To the Editor of the Popular Science Monthly.
SIR: As a student of Herbert Spencer's Philosophy, I have waited impatiently the advent of his "Principles of Sociology," and particularly so of late, as I am greatly interested in the work of an American writer on a kindred subject. I refer to Mr. Lewis H. Morgan's "Ancient Society," lately published by Henry Holt & Co. It is to a comparison of the views of these writers on the origin of the monogamian family that I wish to invite your attention.
In Mr. Morgan's studies of consanguinity and affinity he found certain systems prevailing which could only be explained by the existence of certain forms of marriage, and of the family which produced them. These forms he has named the "Consanguine," the "Punaluan," and the "Monogamian." As before stated, it is the origin of the latter form only that I propose to discuss at present. According to Mr. Morgan, the monogamian family is comparatively modern, and came into existence with the growth of the idea of property. He says (page 477): "The growth of property and the desire for its transmission to children was, in reality, the moving power which brought in monogamy to insure legitimate heirs, and to limit their number to the actual progeny of the married pair." He maintains that exclusive cohabitation, in the sense that we understand it, was not practised until mankind had created property in masses, which they desired should pass into the hands of their offspring, and that the marriage of single pairs previous to this did not constitute monogamy, but formed what he terms the "Syndyasmian or Pairing Family," which differed from monogamy in several essential particulars, chief of which was the fact that "the marriage relation continued during the pleasure of the parties, and no longer," and, so far as the male was concerned, "the absence of an exclusive cohabitation." In reading Mr. Spencer's article on the "Evolution of the Family," it occurred to me that Mr. Morgan's theory answered his question, "Are different forms of domestic arrangement associated with the militant system of organization and the industrial system of organization?" even better than his own. Mr. Spencer remarks that, "on examining the facts more closely, we discern general connections between the militant type and polygyny, and between the industrial type and monogamy." He then calls attention to the truth that "the contrast between the militant and the industrial is properly between a state in which life is occupied in conflict with other beings, brute and human, and a state in which life is occupied in peaceful labor—energies spent in destruction instead of energies spent in production." Now it is obvious that the latter state is the one in which the growth of the idea of property and the desire to transmit it to offspring would surely be generated, and that if, as is alleged by Mr. Morgan, monogamy owed its origin to the growth of these ideas, then necessarily monogamy and industrialness would surely be connected, and that this is the case, Mr. Spencer thinks unquestioned. He says: "That advance from the primitive predatory type to the highest industrial type has gone along with advance from prevalent polygyny to exclusive monogamy, is unquestionable; and that the decrease of militancy and increase of industrialness have been the essential cause of this change in the type of family, is shown by the fact that this change has occurred where such other supposable causes as culture, religious creed, etc., have not come into play."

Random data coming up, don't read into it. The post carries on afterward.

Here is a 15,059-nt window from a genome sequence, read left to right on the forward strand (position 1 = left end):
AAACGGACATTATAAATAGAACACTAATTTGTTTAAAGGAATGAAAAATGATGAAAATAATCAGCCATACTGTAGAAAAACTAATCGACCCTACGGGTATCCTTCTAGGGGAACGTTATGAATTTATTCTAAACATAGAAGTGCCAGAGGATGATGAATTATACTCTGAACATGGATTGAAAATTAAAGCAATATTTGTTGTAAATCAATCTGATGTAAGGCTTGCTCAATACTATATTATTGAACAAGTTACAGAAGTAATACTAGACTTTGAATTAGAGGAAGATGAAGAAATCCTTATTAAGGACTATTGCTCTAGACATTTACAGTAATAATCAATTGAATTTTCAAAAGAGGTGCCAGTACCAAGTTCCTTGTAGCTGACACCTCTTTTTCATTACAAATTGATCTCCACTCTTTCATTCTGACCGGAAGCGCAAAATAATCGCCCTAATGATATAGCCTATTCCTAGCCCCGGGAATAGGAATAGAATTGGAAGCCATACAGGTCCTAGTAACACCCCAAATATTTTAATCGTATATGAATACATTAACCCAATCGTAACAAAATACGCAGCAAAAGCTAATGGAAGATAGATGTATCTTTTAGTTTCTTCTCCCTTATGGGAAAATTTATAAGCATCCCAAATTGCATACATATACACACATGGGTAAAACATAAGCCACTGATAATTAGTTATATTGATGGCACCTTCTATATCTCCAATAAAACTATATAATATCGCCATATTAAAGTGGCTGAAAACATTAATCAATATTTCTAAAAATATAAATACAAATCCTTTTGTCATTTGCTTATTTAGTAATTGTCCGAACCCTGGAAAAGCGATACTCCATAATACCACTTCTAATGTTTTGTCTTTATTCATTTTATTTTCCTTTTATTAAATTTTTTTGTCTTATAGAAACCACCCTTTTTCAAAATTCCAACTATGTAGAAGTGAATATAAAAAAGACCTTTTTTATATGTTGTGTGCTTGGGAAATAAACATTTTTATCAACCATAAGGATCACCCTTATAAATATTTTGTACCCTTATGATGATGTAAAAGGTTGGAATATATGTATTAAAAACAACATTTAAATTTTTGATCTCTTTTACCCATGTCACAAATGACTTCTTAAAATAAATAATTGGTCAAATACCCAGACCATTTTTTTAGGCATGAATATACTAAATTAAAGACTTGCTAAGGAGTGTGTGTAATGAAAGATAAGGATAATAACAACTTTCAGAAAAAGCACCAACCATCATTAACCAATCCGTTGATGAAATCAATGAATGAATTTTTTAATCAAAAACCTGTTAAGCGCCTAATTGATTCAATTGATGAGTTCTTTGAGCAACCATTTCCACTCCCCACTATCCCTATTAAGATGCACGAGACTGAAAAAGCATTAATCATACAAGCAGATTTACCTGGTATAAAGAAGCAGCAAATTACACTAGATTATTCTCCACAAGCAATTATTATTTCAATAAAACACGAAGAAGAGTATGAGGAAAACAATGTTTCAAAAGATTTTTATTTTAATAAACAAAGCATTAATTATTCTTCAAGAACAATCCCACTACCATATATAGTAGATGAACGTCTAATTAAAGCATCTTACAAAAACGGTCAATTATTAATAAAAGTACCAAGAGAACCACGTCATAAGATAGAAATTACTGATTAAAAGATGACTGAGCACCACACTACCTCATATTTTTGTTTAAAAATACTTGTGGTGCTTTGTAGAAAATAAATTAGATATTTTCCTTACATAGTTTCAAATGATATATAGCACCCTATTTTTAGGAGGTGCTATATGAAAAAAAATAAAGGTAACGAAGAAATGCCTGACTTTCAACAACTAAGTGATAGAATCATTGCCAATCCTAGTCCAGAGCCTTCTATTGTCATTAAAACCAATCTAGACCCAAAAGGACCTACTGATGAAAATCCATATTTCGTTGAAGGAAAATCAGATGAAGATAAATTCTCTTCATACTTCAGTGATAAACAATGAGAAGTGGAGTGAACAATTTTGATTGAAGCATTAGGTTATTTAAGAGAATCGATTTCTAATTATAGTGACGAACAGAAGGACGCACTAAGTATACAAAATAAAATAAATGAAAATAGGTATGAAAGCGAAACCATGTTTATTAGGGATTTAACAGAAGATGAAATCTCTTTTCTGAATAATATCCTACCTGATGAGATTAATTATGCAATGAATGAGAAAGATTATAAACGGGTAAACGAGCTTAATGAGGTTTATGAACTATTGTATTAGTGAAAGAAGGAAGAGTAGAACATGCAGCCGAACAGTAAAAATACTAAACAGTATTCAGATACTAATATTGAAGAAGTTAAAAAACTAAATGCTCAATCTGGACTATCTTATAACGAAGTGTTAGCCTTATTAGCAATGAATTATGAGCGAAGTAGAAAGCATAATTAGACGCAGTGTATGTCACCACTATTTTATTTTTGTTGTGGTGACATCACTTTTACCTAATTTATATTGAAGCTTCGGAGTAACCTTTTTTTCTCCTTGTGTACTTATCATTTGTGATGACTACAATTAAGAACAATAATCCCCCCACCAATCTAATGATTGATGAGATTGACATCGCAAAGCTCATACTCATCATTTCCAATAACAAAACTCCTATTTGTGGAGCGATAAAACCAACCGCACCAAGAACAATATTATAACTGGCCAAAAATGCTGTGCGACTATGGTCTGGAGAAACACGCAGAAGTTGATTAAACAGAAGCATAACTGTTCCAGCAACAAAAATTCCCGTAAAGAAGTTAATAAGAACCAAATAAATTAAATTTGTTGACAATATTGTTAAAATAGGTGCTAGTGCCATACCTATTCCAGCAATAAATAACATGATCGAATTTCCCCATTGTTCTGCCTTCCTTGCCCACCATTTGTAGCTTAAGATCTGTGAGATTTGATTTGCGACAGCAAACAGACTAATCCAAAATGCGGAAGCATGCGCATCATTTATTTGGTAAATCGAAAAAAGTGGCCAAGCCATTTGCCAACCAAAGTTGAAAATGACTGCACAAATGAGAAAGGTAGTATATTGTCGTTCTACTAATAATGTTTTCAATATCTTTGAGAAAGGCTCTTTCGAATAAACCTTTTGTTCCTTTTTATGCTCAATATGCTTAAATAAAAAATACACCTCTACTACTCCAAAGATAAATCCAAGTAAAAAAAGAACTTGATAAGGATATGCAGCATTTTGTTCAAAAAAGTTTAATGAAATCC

It seems to me that, in applying the term monogamy to all forms of the pairing family, from the highest to the lowest, Mr. Spencer is in error. He should, like Mr. Morgan, limit it to that form in which exclusive cohabitation is the law for both man and woman. He should deal with monogamy as an institution. In so dealing with it, we see that it has arisen, as Mr. Spencer has taught us, like all other institutions, by the action of environing agencies on existing social conditions, and that the principal agency in the present case is the growth of the idea of property. R. M.
To the Editor of the Popular Science Monthly.
In reply to Mr. Launcelot's letter in the Monthly for February, I would draw attention to the Journal of the Chemical Society, volume viii., page 51, where the late Prof. Graham records certain experiments. He found that sulphuric acid continued to evolve heat when mixed even with the fiftieth equivalent of water that was added to it, so that there seemed to be no distinct limit to chemical affinity. He concludes, "There is reason to believe that chemical